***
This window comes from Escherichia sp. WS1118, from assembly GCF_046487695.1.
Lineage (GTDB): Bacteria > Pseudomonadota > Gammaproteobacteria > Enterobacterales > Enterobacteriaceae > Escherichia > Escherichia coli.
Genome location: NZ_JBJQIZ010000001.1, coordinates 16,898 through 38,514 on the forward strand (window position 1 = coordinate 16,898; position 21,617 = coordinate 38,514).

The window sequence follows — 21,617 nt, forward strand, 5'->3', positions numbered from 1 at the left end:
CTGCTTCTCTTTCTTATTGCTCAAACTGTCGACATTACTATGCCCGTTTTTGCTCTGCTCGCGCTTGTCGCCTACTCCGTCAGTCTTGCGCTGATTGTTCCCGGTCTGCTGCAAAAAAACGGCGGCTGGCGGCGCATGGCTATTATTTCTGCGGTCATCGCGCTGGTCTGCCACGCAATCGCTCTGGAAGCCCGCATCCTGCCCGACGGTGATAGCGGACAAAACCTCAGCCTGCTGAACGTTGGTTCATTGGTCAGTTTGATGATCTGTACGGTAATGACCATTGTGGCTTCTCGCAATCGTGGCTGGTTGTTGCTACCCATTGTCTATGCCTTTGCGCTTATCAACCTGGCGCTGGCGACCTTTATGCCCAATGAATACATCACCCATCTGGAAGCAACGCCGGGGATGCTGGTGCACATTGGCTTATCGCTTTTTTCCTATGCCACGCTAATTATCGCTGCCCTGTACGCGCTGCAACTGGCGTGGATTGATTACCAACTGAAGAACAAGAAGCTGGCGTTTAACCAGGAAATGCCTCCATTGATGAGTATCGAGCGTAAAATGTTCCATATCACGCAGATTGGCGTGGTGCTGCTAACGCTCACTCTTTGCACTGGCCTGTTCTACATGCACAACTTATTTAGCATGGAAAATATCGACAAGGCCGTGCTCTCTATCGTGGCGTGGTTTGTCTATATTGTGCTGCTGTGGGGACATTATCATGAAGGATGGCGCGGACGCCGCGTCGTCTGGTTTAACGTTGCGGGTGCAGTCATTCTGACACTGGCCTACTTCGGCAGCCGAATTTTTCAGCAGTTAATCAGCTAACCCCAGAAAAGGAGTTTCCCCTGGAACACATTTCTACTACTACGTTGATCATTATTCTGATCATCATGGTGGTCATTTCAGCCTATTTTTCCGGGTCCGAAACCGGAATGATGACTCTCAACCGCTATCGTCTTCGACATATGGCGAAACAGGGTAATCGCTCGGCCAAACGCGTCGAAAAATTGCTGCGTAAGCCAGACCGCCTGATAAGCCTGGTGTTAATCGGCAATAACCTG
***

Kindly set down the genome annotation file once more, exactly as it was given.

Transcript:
This window comes from Escherichia sp. WS1118, from assembly GCF_046487695.1.
Lineage (GTDB): Bacteria > Pseudomonadota > Gammaproteobacteria > Enterobacterales > Enterobacteriaceae > Escherichia > Escherichia coli.
Genome location: NZ_JBJQIZ010000001.1, coordinates 16,898 through 38,514 on the forward strand (window position 1 = coordinate 16,898; position 21,617 = coordinate 38,514).

The window sequence follows — 21,617 nt, forward strand, 5'->3', positions numbered from 1 at the left end:
CTGCTTCTCTTTCTTATTGCTCAAACTGTCGACATTACTATGCCCGTTTTTGCTCTGCTCGCGCTTGTCGCCTACTCCGTCAGTCTTGCGCTGATTGTTCCCGGTCTGCTGCAAAAAAACGGCGGCTGGCGGCGCATGGCTATTATTTCTGCGGTCATCGCGCTGGTCTGCCACGCAATCGCTCTGGAAGCCCGCATCCTGCCCGACGGTGATAGCGGACAAAACCTCAGCCTGCTGAACGTTGGTTCATTGGTCAGTTTGATGATCTGTACGGTAATGACCATTGTGGCTTCTCGCAATCGTGGCTGGTTGTTGCTACCCATTGTCTATGCCTTTGCGCTTATCAACCTGGCGCTGGCGACCTTTATGCCCAATGAATACATCACCCATCTGGAAGCAACGCCGGGGATGCTGGTGCACATTGGCTTATCGCTTTTTTCCTATGCCACGCTAATTATCGCTGCCCTGTACGCGCTGCAACTGGCGTGGATTGATTACCAACTGAAGAACAAGAAGCTGGCGTTTAACCAGGAAATGCCTCCATTGATGAGTATCGAGCGTAAAATGTTCCATATCACGCAGATTGGCGTGGTGCTGCTAACGCTCACTCTTTGCACTGGCCTGTTCTACATGCACAACTTATTTAGCATGGAAAATATCGACAAGGCCGTGCTCTCTATCGTGGCGTGGTTTGTCTATATTGTGCTGCTGTGGGGACATTATCATGAAGGATGGCGCGGACGCCGCGTCGTCTGGTTTAACGTTGCGGGTGCAGTCATTCTGACACTGGCCTACTTCGGCAGCCGAATTTTTCAGCAGTTAATCAGCTAACCCCAGAAAAGGAGTTTCCCCTGGAACACATTTCTACTACTACGTTGATCATTATTCTGATCATCATGGTGGTCATTTCAGCCTATTTTTCCGGGTCCGAAACCGGAATGATGACTCTCAACCGCTATCGTCTTCGACATATGGCGAAACAGGGTAATCGCTCGGCCAAACGCGTCGAAAAATTGCTGCGTAAGCCAGACCGCCTGATAAGCCTGGTGTTAATCGGCAATAACCTG